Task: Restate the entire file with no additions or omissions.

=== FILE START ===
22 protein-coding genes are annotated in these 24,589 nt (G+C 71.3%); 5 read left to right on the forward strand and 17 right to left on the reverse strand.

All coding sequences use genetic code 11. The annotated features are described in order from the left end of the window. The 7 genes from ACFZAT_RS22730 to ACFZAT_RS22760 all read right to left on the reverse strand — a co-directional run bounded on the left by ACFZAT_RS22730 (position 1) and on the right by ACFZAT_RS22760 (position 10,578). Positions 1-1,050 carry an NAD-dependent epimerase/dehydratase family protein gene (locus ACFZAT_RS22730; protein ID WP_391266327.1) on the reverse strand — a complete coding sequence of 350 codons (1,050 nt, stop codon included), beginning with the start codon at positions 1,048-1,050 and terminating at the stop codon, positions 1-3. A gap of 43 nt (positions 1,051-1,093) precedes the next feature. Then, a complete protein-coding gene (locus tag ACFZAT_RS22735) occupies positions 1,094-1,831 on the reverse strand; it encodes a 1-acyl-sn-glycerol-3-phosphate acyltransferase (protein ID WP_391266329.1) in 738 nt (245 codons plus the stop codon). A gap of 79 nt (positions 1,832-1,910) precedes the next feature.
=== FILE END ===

22 protein-coding genes are annotated in these 24,589 nt (G+C 71.3%); 5 read left to right on the forward strand and 17 right to left on the reverse strand.

All coding sequences use genetic code 11. The annotated features are described in order from the left end of the window. The 7 genes from ACFZAT_RS22730 to ACFZAT_RS22760 all read right to left on the reverse strand — a co-directional run bounded on the left by ACFZAT_RS22730 (position 1) and on the right by ACFZAT_RS22760 (position 10,578). Positions 1-1,050 carry an NAD-dependent epimerase/dehydratase family protein gene (locus ACFZAT_RS22730; protein ID WP_391266327.1) on the reverse strand — a complete coding sequence of 350 codons (1,050 nt, stop codon included), beginning with the start codon at positions 1,048-1,050 and terminating at the stop codon, positions 1-3. A gap of 43 nt (positions 1,051-1,093) precedes the next feature. Then, a complete protein-coding gene (locus tag ACFZAT_RS22735) occupies positions 1,094-1,831 on the reverse strand; it encodes a 1-acyl-sn-glycerol-3-phosphate acyltransferase (protein ID WP_391266329.1) in 738 nt (245 codons plus the stop codon). A gap of 79 nt (positions 1,832-1,910) precedes the next feature.